From 2000-2013 the global ocean surface temperature did not rise in spite of increasing greenhouse gas concentrations. This Global Warming Hiatus generated a lot of public and scientific interest and no small amount of skepticism about the accuracy of the numerical models created by climate scientists. But data is another matter entirely and as of April 2014 ocean warming has picked up speed again, according to a new analysis of ocean temperature datasets.
"This summer has seen the highest global mean sea surface temperatures ever recorded since their systematic measuring started. Temperatures even exceed those of the record-breaking 1998 El Niño year," says Axel Timmermann, climate scientist and professor, studying variability of the global climate system at the International Pacific Research Center, University of Hawaii at Manoa. "The 2014 global ocean warming is mostly due to the North Pacific, which has warmed far beyond any recorded value (Figure 1a) and has shifted hurricane tracks, weakened trade winds, and produced coral bleaching in the Hawaiian Islands," explains Timmermann.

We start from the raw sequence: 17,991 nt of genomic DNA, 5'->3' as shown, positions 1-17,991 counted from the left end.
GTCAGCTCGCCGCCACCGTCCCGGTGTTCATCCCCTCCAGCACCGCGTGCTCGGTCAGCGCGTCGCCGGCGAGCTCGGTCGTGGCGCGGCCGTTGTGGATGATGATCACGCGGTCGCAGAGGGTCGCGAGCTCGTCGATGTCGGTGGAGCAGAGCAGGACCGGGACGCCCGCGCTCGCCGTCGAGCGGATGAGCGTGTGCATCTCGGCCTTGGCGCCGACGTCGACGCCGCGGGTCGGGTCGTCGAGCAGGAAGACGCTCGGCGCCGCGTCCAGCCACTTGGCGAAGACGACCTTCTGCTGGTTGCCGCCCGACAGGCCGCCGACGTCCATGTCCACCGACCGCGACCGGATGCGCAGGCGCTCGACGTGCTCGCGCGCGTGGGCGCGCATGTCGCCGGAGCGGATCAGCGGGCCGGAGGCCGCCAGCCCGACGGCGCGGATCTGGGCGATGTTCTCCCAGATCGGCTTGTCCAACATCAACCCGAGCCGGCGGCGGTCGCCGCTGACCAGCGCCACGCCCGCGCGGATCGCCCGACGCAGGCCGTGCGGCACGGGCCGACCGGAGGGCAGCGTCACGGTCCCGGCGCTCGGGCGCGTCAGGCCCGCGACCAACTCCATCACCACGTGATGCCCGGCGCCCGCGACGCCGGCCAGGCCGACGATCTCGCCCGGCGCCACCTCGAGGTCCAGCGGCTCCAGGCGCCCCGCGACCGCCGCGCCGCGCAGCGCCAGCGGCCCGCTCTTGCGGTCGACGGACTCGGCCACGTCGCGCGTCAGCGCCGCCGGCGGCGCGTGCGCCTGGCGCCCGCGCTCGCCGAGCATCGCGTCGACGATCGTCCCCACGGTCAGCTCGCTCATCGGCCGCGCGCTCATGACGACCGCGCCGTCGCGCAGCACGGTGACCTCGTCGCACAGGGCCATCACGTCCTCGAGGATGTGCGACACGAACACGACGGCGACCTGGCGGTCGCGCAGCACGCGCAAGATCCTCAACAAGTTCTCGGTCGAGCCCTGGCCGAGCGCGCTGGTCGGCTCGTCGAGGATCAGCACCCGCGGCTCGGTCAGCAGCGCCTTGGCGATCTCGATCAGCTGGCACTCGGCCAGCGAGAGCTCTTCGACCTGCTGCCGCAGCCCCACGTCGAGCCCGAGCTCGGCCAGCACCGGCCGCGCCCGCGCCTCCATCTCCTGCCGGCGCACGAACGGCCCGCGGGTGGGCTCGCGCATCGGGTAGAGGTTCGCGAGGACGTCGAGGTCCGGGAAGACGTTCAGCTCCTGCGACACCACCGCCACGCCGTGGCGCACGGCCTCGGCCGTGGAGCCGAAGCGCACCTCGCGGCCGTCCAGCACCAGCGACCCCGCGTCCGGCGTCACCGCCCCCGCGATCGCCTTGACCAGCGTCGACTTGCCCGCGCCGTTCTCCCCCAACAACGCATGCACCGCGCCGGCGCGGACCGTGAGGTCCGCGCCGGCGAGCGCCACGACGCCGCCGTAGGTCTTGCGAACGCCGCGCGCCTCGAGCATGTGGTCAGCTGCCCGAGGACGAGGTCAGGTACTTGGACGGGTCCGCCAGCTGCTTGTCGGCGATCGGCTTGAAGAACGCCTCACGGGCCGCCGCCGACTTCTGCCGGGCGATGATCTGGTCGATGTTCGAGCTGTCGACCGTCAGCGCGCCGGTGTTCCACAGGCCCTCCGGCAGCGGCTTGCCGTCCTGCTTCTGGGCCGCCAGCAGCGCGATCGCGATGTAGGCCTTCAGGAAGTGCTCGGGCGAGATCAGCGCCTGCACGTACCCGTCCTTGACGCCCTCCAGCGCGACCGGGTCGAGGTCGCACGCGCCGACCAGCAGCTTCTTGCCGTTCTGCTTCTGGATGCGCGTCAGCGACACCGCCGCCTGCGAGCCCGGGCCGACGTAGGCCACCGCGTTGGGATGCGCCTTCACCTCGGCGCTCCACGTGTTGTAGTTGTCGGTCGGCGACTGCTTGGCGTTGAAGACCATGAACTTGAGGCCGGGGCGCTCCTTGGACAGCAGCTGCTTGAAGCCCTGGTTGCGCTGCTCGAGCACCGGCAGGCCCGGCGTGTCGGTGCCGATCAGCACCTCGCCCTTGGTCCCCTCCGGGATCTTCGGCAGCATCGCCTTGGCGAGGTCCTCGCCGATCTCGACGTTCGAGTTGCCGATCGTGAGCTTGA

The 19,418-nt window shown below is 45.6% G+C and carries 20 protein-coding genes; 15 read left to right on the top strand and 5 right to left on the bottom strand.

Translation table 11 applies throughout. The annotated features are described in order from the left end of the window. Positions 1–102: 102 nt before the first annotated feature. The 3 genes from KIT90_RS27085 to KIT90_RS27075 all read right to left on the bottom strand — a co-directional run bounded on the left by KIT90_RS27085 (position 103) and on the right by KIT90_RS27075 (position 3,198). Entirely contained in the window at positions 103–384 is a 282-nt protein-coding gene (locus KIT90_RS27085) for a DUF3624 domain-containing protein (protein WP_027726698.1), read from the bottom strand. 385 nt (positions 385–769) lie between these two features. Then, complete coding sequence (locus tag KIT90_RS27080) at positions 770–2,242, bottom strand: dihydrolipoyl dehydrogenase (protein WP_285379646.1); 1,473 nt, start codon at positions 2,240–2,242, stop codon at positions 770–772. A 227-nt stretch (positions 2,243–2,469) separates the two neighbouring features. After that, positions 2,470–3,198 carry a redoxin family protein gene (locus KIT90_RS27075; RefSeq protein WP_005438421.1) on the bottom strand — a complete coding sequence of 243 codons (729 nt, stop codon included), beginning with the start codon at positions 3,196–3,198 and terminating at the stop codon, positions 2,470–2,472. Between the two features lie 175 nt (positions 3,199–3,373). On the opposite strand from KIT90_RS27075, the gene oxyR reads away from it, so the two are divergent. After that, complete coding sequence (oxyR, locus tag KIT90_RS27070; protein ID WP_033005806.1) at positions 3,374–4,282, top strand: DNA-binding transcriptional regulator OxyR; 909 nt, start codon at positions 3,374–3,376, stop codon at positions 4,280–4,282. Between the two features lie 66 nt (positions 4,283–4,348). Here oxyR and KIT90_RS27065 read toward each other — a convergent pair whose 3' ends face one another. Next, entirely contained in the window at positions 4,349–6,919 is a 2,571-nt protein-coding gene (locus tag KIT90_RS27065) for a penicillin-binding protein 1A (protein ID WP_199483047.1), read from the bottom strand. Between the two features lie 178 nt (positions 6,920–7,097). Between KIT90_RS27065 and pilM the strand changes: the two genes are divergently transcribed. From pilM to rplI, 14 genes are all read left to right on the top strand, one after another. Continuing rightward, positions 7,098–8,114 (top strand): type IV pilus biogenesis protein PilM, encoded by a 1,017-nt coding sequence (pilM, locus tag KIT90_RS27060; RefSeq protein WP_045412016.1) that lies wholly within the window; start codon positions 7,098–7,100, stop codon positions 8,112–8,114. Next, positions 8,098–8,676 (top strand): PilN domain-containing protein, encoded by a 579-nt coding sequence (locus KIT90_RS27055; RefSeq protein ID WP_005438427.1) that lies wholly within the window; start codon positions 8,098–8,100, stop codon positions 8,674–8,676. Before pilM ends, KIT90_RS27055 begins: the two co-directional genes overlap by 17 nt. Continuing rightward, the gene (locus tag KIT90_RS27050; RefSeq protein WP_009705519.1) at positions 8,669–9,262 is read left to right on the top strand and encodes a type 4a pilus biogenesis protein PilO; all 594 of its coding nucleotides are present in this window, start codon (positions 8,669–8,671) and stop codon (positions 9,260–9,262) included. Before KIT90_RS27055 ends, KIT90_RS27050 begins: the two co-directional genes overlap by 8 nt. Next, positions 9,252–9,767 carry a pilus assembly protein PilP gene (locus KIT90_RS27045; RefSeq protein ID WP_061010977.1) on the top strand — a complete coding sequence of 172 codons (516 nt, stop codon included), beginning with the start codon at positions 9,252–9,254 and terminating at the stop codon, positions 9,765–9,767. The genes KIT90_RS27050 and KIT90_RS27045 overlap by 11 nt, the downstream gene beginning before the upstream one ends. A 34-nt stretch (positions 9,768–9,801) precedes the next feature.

He describes the events leading up to this upswing as follows: Sea-surface temperatures started to rise unusually quickly in the extratropical North Pacific already in January 2014. A few months later, in April and May, westerly winds pushed a huge amount of very warm water usually stored in the western Pacific along the equator to the eastern Pacific.
This warm water has spread along the North American Pacific coast, releasing into the atmosphere enormous amounts of heat--heat that had been locked up in the Western tropical Pacific for nearly a decade.
"Record-breaking greenhouse gas concentrations and anomalously weak North Pacific summer trade winds, which usually cool the ocean surface, have contributed further to the rise in sea surface temperatures. The warm temperatures now extend in a wide swath from just north of Papua New Guinea to the Gulf of Alaska (Figure 1b)," says Timmermann.
The current record-breaking temperatures indicate that the 14-year-long pause in ocean warming has come to an end.